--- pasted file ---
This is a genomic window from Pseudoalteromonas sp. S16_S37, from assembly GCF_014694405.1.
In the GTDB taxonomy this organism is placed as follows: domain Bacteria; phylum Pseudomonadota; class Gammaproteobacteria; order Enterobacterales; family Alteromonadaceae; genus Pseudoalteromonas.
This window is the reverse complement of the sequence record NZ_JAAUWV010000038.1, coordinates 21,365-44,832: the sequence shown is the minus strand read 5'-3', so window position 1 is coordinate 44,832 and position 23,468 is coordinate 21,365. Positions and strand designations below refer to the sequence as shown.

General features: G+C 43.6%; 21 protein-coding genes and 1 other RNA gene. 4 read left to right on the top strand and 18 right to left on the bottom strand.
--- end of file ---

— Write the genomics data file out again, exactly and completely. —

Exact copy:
This is a genomic window from Pseudoalteromonas sp. S16_S37, from assembly GCF_014694405.1.
In the GTDB taxonomy this organism is placed as follows: domain Bacteria; phylum Pseudomonadota; class Gammaproteobacteria; order Enterobacterales; family Alteromonadaceae; genus Pseudoalteromonas.
This window is the reverse complement of the sequence record NZ_JAAUWV010000038.1, coordinates 21,365-44,832: the sequence shown is the minus strand read 5'-3', so window position 1 is coordinate 44,832 and position 23,468 is coordinate 21,365. Positions and strand designations below refer to the sequence as shown.

General features: G+C 43.6%; 21 protein-coding genes and 1 other RNA gene. 4 read left to right on the top strand and 18 right to left on the bottom strand.